April 24 (Bloomberg) -- California mortgage defaults fell to their lowest level in almost five years as banks cut their backlog of distressed property with more short sales, in which homes are sold for less than the amount owed, DataQuick said.
First-time notices of default totaled 56,258 in the first quarter, down 8.5 percent from the previous three months and 18 percent from a year earlier, the San Diego-based data seller said today in a statement. Default notices are the beginning of the foreclosure process in the most populous U.S. state.
The tally was the lowest since the second of quarter of 2007, showing that a predicted foreclosure wave is being averted, partially because low interest rates are preventing adjustable mortgages from resetting with higher monthly payments, DataQuick President John Walsh said in the statement. Also, some loans thought to be headed for default are current on their payments, he said.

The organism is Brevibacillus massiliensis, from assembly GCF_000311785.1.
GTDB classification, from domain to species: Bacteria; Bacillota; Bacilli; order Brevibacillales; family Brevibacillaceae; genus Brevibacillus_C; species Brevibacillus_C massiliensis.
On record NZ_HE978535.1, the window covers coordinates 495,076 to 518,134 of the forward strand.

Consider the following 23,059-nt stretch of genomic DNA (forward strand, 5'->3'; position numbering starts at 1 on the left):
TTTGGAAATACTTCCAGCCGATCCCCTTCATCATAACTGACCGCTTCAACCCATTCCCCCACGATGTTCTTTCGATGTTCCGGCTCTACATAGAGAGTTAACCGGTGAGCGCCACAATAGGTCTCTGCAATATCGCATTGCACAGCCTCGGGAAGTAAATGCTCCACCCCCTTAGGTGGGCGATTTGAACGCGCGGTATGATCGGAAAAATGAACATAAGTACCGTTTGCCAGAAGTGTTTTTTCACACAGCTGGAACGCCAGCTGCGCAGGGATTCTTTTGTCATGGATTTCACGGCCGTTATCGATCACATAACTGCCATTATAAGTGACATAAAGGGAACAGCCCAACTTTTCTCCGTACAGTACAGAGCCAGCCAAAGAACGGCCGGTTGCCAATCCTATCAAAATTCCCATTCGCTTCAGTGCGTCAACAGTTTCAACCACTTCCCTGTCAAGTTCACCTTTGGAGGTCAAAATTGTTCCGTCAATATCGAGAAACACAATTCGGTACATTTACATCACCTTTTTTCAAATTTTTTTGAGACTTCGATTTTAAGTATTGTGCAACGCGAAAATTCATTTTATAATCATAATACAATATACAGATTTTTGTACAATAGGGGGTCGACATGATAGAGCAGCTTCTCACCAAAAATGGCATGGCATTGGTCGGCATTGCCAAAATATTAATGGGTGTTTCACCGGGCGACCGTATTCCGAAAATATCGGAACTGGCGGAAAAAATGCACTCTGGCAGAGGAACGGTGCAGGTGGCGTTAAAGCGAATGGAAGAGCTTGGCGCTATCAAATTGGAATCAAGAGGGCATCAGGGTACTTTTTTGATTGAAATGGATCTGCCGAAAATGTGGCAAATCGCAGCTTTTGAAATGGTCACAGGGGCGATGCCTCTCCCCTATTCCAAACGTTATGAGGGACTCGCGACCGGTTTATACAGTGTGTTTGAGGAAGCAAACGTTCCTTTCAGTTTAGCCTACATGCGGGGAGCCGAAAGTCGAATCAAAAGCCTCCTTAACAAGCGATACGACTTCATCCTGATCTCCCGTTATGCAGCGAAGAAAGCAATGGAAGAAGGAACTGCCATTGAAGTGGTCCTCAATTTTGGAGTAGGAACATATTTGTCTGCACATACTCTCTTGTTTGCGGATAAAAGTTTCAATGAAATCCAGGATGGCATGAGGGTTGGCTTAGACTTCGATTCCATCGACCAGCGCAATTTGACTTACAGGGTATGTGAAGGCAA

“Remarkably, whole batches of presumed ‘toxic’ mortgages continue to perform,” Walsh said. “There’s no doubt that housing, especially negative equity, is one of the biggest drags on a struggling economy, but it’s not necessarily playing out the way some pundits thought.”
Short sales increased to an estimated 20 percent of deals, up from 18 percent a year earlier. Areas in the state with median home values of less than $200,000 had the most defaults, at 8.9 per 1,000 homes, almost four times the number in neighborhoods with a median greater than $800,000, where the rate was 2.3 per 1,000.
Mortgages were least likely to go into default in Marin, San Francisco and San Mateo counties, and the probability was greatest in Tulare, Sacramento and San Joaquin, DataQuick said.
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